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          • #6
            When the puppy sits, I stand them back up quickly without a lot of "attention" and say "No!" quickly but firmly and keep working. After a few times they GET IT. They are smart and they learn.

            The last shop I worked at, the dogs that were not old or arthritic were required to stand until the grooming was finished. It worked well for them.

            Tammy in Utah
            Groomers Helper Affiliate

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            • #7
              Yep to Allan ,Helly and Tammy.. I do more like Allan with bits of Helly/Tammy thrown in. Never had a problem yet, have a new cocker pup on Thurs. this week. Matter of fact I get all the pups at our shop I just have more patience.

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              • #8
                Yeah, get most of the puppies too there's just those rare few who hate standing up. I don't like to push them but my co-worker's do it differently. I have the groomers helper but for this one puppy she just kept trying to still lay down and just about hang herself, so I give her a good as it gets. I am the only one in my shop who tells them when they are doing what I want. Good puppy, Good puppy most of my co-workers just keep telling them NO, NO but never tell them when they get it right. I'll have to try Allan's idea too. When you put your hand under this one's belly and say stand she sticks her head down and hiney in the air. I don't see how they can learn without the positive re-inforcement. Most people work with their puppies at home this just happens to be a couple in their 70's so don't expect they want to do anymore than cuddle and spoil the little cutie that's okay with me at their age cause their not real picky about her haircut and they come in every 4 weeks.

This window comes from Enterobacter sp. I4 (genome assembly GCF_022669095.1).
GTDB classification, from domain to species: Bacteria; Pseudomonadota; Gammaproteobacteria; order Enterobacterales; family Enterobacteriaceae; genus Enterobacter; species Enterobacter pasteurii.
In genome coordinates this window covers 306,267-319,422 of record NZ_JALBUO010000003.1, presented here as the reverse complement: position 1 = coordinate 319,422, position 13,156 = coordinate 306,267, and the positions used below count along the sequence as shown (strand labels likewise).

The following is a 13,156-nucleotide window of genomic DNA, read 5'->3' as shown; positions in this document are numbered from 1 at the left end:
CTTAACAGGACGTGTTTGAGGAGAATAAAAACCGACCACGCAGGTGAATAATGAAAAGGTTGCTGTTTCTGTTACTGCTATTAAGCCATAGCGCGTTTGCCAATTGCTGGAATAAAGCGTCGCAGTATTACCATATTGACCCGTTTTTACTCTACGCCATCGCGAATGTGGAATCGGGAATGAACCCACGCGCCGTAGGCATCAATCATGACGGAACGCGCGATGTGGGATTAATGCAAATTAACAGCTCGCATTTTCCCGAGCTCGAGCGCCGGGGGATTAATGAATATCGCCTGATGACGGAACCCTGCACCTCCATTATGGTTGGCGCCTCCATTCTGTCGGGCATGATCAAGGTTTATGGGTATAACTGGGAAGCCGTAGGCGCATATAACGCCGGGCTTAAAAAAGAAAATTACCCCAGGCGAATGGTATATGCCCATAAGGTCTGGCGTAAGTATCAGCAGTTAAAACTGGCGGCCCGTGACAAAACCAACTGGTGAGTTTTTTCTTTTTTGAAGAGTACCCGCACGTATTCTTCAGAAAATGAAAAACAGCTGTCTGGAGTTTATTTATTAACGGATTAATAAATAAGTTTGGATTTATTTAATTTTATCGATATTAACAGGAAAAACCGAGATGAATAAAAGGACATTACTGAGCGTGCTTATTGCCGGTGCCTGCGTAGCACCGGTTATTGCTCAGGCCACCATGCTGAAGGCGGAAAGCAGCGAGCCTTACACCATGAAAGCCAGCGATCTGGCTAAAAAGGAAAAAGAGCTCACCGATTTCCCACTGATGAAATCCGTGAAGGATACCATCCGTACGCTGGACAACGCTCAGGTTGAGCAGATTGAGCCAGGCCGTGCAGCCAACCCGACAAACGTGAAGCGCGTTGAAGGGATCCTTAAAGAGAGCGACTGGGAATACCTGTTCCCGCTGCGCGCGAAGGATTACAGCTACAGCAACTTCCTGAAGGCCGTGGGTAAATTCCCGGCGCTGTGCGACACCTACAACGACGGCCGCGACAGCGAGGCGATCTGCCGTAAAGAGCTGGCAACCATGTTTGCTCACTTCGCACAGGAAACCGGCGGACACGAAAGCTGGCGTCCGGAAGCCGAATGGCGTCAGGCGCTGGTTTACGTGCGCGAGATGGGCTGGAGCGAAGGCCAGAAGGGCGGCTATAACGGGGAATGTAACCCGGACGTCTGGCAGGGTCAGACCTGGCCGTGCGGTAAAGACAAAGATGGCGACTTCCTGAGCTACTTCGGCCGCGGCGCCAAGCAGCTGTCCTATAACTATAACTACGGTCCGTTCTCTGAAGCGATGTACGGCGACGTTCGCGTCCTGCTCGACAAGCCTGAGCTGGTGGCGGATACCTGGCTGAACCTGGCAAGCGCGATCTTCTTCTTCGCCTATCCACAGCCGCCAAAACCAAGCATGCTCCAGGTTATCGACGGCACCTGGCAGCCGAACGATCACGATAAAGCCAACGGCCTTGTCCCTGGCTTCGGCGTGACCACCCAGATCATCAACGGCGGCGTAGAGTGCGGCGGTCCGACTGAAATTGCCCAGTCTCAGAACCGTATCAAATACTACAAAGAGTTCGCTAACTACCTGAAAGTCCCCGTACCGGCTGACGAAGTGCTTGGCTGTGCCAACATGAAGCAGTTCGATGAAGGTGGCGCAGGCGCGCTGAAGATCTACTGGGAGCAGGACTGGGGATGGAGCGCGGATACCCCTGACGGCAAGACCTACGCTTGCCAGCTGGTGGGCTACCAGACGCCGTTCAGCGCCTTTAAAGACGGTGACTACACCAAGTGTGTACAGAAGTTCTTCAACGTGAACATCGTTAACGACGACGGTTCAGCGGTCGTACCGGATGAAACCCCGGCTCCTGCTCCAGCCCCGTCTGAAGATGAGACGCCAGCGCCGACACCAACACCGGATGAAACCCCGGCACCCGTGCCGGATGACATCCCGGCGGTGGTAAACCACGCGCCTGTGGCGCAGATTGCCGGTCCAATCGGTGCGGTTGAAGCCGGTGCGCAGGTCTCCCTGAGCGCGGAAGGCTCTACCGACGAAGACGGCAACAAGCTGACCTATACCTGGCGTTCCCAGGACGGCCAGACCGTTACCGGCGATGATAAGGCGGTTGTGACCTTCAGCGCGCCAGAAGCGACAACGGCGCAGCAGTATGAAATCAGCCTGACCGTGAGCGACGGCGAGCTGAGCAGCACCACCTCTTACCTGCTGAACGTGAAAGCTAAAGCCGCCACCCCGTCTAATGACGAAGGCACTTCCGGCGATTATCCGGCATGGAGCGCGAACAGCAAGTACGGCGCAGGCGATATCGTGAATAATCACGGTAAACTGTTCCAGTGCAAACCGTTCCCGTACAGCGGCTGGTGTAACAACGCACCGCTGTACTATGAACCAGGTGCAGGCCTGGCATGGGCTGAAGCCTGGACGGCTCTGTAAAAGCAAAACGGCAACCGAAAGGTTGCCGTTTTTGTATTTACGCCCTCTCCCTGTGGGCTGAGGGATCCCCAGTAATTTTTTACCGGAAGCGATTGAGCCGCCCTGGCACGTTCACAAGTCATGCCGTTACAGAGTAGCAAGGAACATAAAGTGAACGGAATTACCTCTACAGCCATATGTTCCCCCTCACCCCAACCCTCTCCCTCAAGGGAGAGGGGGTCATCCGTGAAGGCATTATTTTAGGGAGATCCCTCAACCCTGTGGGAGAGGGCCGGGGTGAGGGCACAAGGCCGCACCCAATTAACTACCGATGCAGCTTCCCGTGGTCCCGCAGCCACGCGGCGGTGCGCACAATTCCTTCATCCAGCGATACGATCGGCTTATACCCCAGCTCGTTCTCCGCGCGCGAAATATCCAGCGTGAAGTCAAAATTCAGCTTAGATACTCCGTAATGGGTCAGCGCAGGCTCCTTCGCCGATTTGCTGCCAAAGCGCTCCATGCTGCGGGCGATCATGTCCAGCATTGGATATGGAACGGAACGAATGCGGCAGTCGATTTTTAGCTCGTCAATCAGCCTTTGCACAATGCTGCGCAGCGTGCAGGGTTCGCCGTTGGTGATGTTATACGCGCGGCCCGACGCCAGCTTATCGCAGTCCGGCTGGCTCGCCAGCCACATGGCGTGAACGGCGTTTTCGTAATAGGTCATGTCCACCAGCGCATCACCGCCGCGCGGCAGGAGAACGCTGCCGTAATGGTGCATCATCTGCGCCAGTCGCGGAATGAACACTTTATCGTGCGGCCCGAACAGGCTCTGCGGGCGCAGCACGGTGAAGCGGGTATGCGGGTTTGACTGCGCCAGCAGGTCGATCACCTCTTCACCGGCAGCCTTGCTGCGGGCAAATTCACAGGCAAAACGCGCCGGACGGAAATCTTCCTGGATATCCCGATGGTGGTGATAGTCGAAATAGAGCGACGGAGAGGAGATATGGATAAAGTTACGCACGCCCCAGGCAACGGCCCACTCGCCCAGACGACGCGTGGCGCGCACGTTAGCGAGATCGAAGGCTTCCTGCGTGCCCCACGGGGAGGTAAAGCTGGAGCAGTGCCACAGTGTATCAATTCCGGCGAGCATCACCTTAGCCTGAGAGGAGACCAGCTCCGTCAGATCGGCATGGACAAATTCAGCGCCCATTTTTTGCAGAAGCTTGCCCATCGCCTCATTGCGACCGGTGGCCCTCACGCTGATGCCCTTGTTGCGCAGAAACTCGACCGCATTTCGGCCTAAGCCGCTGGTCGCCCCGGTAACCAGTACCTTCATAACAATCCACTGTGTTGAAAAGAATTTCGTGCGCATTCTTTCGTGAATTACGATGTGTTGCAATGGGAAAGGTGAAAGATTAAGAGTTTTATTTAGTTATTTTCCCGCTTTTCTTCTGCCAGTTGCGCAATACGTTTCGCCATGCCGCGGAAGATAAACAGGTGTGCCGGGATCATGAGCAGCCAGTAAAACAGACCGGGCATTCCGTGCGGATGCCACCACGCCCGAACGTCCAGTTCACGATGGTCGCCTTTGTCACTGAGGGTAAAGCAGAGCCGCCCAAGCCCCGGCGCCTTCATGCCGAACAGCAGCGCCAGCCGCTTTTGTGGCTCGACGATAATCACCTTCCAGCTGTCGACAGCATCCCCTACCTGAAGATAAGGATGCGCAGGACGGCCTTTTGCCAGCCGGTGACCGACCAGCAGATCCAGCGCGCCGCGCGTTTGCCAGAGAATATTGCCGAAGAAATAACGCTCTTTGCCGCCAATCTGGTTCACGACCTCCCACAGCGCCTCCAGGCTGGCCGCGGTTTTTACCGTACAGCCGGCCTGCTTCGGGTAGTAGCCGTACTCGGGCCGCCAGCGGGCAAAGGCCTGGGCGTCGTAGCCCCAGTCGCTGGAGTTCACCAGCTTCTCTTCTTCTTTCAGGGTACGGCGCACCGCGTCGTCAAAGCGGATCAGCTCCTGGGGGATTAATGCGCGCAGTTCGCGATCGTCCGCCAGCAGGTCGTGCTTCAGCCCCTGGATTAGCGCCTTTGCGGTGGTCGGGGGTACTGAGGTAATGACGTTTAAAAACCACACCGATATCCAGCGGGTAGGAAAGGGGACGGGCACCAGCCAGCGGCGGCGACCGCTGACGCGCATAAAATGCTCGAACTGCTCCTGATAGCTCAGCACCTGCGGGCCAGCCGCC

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                • #9
                  you can also slip a plastic tub of sorts under their belly so they can't go down.
                  If your dog is fat, you are not getting enough exercise!

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                  • #10
                    I know this works cuz teaching puppies to stack on the table for showing is a continued effort as a breeder. We have puppies every year and teaching them to stack has to be fun......or they'll never get it.Mind you,all puppies are not show puppies

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                    • #11
                      Patience, patience

                      Glad you asked this 'cause I have plenty of dogs that don't want to stand -- but then again I groom at peoples' home with no GH, no grooming table, no loop, etc. etc. -- sometimes just on the kitchen sink. But constantly telling them to stand while lifting them up usually gets them to cooperate. Just takes a lot of patience or holding them up with one hand. Then again, I only groom small dogs so it's easier.....???